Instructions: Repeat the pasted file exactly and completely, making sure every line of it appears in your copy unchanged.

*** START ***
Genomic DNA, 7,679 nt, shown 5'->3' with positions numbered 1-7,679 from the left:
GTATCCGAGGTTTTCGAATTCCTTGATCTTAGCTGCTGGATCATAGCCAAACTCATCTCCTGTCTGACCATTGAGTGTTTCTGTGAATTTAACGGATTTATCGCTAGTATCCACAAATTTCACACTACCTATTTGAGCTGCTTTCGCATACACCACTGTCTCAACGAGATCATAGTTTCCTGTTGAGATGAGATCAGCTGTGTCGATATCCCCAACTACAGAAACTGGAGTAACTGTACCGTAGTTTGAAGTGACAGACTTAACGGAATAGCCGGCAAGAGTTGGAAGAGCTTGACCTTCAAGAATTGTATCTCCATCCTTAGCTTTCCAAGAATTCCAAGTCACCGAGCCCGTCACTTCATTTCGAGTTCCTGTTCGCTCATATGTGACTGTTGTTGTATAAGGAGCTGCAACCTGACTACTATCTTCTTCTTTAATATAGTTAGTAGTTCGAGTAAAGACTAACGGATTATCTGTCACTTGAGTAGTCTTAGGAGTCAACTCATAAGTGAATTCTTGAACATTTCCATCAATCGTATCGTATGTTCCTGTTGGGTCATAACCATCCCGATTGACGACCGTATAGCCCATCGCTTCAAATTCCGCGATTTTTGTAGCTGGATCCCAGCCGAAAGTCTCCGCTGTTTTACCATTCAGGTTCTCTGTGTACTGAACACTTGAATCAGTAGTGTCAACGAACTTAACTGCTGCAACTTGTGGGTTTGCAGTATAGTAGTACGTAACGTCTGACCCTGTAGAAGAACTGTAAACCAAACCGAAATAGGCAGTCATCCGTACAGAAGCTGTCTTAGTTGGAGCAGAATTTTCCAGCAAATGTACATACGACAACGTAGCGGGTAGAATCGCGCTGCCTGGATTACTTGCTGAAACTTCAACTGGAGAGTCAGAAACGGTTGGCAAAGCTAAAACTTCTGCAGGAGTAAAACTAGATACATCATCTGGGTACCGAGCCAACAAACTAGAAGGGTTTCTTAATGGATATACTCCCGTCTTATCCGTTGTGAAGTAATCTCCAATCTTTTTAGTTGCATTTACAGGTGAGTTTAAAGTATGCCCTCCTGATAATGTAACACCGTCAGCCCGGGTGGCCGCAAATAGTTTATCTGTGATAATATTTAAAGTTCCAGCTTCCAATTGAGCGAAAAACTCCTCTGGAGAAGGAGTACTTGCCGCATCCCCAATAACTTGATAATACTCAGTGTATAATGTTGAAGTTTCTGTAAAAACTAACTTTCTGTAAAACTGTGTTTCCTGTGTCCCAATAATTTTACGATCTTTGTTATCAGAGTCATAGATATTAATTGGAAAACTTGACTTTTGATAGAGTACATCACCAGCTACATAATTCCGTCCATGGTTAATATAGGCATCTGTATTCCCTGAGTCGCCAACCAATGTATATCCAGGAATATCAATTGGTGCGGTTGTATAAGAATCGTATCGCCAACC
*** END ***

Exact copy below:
Genomic DNA, 7,679 nt, shown 5'->3' with positions numbered 1-7,679 from the left:
GTATCCGAGGTTTTCGAATTCCTTGATCTTAGCTGCTGGATCATAGCCAAACTCATCTCCTGTCTGACCATTGAGTGTTTCTGTGAATTTAACGGATTTATCGCTAGTATCCACAAATTTCACACTACCTATTTGAGCTGCTTTCGCATACACCACTGTCTCAACGAGATCATAGTTTCCTGTTGAGATGAGATCAGCTGTGTCGATATCCCCAACTACAGAAACTGGAGTAACTGTACCGTAGTTTGAAGTGACAGACTTAACGGAATAGCCGGCAAGAGTTGGAAGAGCTTGACCTTCAAGAATTGTATCTCCATCCTTAGCTTTCCAAGAATTCCAAGTCACCGAGCCCGTCACTTCATTTCGAGTTCCTGTTCGCTCATATGTGACTGTTGTTGTATAAGGAGCTGCAACCTGACTACTATCTTCTTCTTTAATATAGTTAGTAGTTCGAGTAAAGACTAACGGATTATCTGTCACTTGAGTAGTCTTAGGAGTCAACTCATAAGTGAATTCTTGAACATTTCCATCAATCGTATCGTATGTTCCTGTTGGGTCATAACCATCCCGATTGACGACCGTATAGCCCATCGCTTCAAATTCCGCGATTTTTGTAGCTGGATCCCAGCCGAAAGTCTCCGCTGTTTTACCATTCAGGTTCTCTGTGTACTGAACACTTGAATCAGTAGTGTCAACGAACTTAACTGCTGCAACTTGTGGGTTTGCAGTATAGTAGTACGTAACGTCTGACCCTGTAGAAGAACTGTAAACCAAACCGAAATAGGCAGTCATCCGTACAGAAGCTGTCTTAGTTGGAGCAGAATTTTCCAGCAAATGTACATACGACAACGTAGCGGGTAGAATCGCGCTGCCTGGATTACTTGCTGAAACTTCAACTGGAGAGTCAGAAACGGTTGGCAAAGCTAAAACTTCTGCAGGAGTAAAACTAGATACATCATCTGGGTACCGAGCCAACAAACTAGAAGGGTTTCTTAATGGATATACTCCCGTCTTATCCGTTGTGAAGTAATCTCCAATCTTTTTAGTTGCATTTACAGGTGAGTTTAAAGTATGCCCTCCTGATAATGTAACACCGTCAGCCCGGGTGGCCGCAAATAGTTTATCTGTGATAATATTTAAAGTTCCAGCTTCCAATTGAGCGAAAAACTCCTCTGGAGAAGGAGTACTTGCCGCATCCCCAATAACTTGATAATACTCAGTGTATAATGTTGAAGTTTCTGTAAAAACTAACTTTCTGTAAAACTGTGTTTCCTGTGTCCCAATAATTTTACGATCTTTGTTATCAGAGTCATAGATATTAATTGGAAAACTTGACTTTTGATAGAGTACATCACCAGCTACATAATTCCGTCCATGGTTAATATAGGCATCTGTATTCCCTGAGTCGCCAACCAATGTATATCCAGGAATATCAATTGGTGCGGTTGTATAAGAATCGTATCGCCAACC